Ushuaia city near the bottom of the world

Its motto says: “Ushuaia, at the end of the world and the beginning of everything”, which pretty much sums up the place that is regarded as the southernmost city in the world.

Ushuaia is part of Argentina and capital of the island of Tierra del Fuego, the Land of Fire. Tierra del Fuego is also shared by Chile, and they have a settlement of about 2,000 residents south of Ushuaia at a place called Puerto Williams which they claim is the world’s southernmost city but nobody, except Chile, recognises that settlement’s credentials.

The city is bordered on one side my mountains and on the other by the Beagle Channel, it is has a pretty big harbour, so sees many ships in its port.  Ushuaia is not far from Cape Horn, the treacherous channel between the tip of South America and the Antarctic Peninsular, and as you would expect from a place that is so far south, you can expect to experience some pretty miserable weather there on most days of the year.

Tierra del Fuego got its name because early explorers marvelled at the many fires they could see ashore.  These fires were what kept the original inhabitants, the Yamana Indians, warm.  Ushuaia was first settled by Europeans in 1869 and in 1873 it was made a penal colony where Argentina’s worst prisoners were held in captivity as there was virtually no way of escape.

These days tourism is an important factor in the city’s economy.  It is a spectacularly beautiful place, particularly nearby Tierra del Fuego National Park which forms the southernmost part of the Andes mountain range and is renowned for its subantarctic forests and the mountains, lakes and river which form deep valleys.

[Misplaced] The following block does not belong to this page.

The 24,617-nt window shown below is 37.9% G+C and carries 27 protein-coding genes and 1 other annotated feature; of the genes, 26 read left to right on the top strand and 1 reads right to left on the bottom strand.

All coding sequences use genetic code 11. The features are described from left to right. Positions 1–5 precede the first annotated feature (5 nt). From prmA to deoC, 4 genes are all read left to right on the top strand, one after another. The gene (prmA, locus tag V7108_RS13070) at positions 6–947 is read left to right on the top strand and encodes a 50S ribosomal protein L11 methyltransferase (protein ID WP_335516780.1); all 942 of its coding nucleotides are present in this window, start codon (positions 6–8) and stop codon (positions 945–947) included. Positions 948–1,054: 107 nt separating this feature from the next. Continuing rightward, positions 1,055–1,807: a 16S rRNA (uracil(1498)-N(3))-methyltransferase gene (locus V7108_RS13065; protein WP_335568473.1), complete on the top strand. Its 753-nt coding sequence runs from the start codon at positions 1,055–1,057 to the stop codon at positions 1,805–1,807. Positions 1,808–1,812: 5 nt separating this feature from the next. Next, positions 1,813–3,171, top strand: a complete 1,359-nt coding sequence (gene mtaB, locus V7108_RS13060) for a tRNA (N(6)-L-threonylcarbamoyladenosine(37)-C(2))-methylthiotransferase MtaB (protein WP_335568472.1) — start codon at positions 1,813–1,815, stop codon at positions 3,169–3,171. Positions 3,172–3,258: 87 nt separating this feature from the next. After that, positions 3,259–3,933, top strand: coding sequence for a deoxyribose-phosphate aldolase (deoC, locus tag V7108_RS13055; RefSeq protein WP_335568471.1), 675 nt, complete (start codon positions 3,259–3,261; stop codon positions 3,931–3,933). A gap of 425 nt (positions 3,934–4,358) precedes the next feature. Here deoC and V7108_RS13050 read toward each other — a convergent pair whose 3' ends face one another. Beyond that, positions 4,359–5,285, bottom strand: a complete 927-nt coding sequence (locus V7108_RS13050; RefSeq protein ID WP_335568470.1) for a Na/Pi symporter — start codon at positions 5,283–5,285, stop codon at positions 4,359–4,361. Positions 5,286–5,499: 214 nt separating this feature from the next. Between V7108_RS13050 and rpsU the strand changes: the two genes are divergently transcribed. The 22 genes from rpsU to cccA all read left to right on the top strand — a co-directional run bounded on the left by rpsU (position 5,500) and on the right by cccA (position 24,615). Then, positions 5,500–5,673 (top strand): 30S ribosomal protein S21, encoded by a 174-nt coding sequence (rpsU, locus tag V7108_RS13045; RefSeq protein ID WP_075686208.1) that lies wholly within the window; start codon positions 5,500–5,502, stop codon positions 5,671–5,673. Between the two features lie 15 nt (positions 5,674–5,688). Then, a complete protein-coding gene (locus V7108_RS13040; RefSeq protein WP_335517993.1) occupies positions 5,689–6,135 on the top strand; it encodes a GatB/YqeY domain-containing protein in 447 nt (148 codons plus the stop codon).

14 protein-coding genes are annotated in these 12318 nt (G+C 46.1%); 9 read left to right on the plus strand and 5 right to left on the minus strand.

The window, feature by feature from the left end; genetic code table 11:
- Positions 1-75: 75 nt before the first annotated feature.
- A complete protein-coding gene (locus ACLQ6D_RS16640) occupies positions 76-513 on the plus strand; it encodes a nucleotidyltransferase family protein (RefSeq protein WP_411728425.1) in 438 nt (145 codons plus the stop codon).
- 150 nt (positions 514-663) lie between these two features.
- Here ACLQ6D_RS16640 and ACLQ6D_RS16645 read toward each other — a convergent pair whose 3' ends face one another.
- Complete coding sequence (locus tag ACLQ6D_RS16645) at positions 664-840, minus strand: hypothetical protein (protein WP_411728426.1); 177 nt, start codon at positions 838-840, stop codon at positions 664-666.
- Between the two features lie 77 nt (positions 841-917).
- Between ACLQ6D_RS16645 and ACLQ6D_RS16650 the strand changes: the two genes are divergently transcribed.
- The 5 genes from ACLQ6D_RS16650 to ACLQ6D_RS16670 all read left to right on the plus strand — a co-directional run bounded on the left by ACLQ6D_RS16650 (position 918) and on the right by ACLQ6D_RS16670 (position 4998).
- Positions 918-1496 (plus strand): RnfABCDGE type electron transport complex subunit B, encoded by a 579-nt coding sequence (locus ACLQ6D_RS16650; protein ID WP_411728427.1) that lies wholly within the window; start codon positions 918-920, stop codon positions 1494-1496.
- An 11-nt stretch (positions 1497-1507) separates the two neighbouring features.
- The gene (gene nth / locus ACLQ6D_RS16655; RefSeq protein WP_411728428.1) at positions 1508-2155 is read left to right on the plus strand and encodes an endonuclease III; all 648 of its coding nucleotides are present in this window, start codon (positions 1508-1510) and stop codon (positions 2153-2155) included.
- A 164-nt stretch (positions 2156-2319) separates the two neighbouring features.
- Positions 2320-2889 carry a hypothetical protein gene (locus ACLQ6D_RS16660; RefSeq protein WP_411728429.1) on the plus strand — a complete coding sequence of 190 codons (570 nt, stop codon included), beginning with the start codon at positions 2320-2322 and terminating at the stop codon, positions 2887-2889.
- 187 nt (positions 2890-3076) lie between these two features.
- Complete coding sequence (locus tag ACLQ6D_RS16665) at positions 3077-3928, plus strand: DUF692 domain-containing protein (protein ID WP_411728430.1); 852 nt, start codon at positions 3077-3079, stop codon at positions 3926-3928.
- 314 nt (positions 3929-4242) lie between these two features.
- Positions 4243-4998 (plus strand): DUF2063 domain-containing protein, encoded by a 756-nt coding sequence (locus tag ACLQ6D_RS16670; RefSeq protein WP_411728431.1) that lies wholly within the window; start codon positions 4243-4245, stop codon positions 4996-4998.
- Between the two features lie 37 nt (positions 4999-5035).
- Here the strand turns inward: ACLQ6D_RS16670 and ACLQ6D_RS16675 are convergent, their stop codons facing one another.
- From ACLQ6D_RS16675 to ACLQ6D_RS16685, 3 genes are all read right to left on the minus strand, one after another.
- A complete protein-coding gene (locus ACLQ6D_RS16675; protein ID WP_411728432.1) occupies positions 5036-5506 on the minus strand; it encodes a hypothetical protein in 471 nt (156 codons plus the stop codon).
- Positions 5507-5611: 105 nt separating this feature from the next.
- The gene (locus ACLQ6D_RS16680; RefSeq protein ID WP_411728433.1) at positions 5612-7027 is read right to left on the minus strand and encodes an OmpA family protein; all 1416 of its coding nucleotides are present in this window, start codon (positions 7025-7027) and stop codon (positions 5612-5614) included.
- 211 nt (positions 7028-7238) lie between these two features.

The best way to reach the National park is by the End of the World Train, which is a narrow gauge steam railway.  The route takes passengers along the Pico Valley in the Toro gorge and to Cascada de la Macarena station where you can get off to learn about the Yamana People.  The train then enters the national park and the forest, travelling through the valley below the mountains, reaching El Parque station where tourists can return by coach or train.

Because many people do us Ushuaia as a setting off point for cruises to Antarctica there is a good range of accommodation in the city.  Ushuaia is a long way from Buenos Aries, the capital of Argentina, so the best way to get there is to fly.  It is possible to go overland, but because you have to enter Tierra del Fuego via Chile you need to go through customs and immigration four times before you get to Ushuaia, and that can add quite a bit to an already long trip.

For sightseeing there is a double-decker bus tour you can do, and it is worth visiting the Ushuaia Aquarium which gives you the opportunity to see the Beagle Channel marine life, particularly the Southern King Crabs which eerily resemble giant spiders.

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